U.S. President Barack Obama’s “Buy American” provisions for the country’s massive economic stimulus program could have an impact on the Canadian IT industry, the president of an industry association said Monday.
And Canada’s trade minister said such protectionist measures have “a contagion effect” that could become a drag on all economies.
Trade Minister Stockwell Day told ComputerWorld Canada he’d made progress at a weekend World Economic Forum meeting in Davos, Switzerland, in discussions with U.S. trade representative Peter Allgeier.
Allgeier and the Obama administration have been watching the Canadian Parliament’s reaction to the provisions in an $800-billion American stimulus package that would exclude non-American steel and ore from infrastructure projects, Day said. He said Washington and Ottawa would work through trade offices, embassies and other diplomatic channels to “mitigate the effect” if the measures are passed.
John Reid, president of the Canadian Advanced Technology Alliance, said the effect of such a protectionist measure by the U.S. wouldn’t simply affect the steel and natural resources industries. And in fact, when the measures came before the U.S. Senate after being passed by the House of Representatives, they had been extended to all spending on the infrastructure initiative.
Since 80 to 90 per cent of Canada’s IT sales are in the export market, any time barriers to trade are erected, it limits the industry’s growth potential, Reid said. “Our domestic market is fairly weak,” he said, and the U.S. is Canadian IT’s biggest market.
“We’re equally concerned as the steel and natural resources (industries),” Reid said.
Day said the Senate’s extension to the clause “shows how quickly a dangerous protectionist move can cascade.”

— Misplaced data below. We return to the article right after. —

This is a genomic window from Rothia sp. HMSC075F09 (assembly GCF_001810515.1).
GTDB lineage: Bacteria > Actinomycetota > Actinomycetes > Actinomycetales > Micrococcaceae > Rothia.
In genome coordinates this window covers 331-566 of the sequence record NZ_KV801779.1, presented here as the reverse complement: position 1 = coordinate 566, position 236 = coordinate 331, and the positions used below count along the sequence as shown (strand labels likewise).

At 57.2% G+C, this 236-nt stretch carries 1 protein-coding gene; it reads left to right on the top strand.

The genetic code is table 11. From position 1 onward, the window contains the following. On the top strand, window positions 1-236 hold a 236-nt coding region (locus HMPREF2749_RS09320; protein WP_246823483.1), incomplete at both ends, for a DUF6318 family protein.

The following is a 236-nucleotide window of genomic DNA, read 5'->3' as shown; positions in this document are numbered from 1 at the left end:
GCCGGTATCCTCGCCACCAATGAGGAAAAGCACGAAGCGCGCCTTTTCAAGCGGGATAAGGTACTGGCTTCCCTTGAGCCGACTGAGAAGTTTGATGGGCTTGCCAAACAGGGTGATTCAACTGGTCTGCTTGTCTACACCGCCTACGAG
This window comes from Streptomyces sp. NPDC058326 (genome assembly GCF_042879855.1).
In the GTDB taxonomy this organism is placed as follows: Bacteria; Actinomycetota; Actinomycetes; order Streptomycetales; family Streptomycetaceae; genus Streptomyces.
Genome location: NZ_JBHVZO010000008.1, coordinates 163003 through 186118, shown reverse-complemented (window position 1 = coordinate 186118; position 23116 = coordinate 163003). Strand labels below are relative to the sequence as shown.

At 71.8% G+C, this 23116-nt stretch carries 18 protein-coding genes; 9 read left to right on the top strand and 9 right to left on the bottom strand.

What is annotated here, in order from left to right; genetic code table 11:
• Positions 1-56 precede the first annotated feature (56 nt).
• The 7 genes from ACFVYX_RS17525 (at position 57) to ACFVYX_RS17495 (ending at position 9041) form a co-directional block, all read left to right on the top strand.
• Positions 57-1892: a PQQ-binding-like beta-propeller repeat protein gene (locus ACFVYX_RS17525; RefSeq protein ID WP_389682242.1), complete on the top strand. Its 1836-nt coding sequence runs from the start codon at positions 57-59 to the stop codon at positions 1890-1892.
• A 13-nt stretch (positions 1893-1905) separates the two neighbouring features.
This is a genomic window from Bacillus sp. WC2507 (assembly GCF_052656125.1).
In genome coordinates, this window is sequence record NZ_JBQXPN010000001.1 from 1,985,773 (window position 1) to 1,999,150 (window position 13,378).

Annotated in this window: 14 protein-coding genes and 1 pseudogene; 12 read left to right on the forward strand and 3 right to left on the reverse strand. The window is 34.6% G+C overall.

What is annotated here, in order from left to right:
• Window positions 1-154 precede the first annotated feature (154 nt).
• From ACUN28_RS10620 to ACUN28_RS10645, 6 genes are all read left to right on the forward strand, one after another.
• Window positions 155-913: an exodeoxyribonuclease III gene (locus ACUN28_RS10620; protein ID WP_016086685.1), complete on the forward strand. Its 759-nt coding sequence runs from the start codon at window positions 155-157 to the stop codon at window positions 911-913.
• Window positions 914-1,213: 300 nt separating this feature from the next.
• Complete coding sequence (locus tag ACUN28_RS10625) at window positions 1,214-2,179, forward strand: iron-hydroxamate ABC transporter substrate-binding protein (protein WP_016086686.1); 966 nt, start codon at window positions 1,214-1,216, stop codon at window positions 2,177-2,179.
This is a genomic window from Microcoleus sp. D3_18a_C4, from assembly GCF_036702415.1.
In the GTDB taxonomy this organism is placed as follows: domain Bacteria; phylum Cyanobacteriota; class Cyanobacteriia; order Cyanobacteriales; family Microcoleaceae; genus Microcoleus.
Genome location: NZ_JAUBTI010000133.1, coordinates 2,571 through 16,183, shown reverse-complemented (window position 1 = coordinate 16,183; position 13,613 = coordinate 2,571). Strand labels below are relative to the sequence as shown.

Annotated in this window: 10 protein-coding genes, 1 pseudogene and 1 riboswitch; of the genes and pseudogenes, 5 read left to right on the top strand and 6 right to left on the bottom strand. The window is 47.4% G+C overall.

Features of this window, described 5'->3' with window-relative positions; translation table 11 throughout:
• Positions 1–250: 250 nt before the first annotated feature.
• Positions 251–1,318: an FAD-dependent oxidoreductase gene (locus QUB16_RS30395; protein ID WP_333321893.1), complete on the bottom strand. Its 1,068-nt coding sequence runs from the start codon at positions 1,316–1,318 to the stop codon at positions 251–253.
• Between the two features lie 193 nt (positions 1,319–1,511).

And it fuels the protectionist fire in other countries, making a ripple effect of retaliatory protectionist measures in other countries likely, Day said. “It’s exactly the thing we want to avoid,” he said. “There’s a contagion effect.”
“For an export-driven economy, that’s not a good trend to see,” Reid said.
U.S. stimulus measures call for all U.S. medical records to be computerized within five years, new computers and technology for schools, rolling out broadband to unserved and underserved areas, and smart energy grids that would allow real-time monitoring of a customer’s energy use through Internet technology. When details of the stimulus package were announced in December, Reid said Canada’s reaction to economic strife should mirror Obama’s.
Obama is re-tooling the country for an “innovation economy,” Reid said, and that would be an important opportunity for Canadian tech firms – if they get the chance to participate.
“Today, there may be a limited number of Canadian companies in this niche,” Reid said, but one of those applications could “become a flagship” and create a globally leading company.
Reid said the networked vehicle initiative, which brings together executives from U.S. and Canadian private sector companies, the public sector and academia to develop a vision for the next generation of automobiles, is one example of Canadian industry’s vulnerability to protectionism. There’s $25 billion in stimulus on the table to rebuild the U.S. auto industry, and Canadian firms could be cut out of the loop.
Representatives of the networked vehicle intiative met in Toronto in October. The spring meeting is in the U.S.
“It’s going to be a little awkward when we meet in North Carolina this April” if the measures pass, Reid said.
Day said that “history is painfully clear” on trade barriers – once they start going up, they’re difficult to stop.
“It becomes a drag on all economies,” Day said.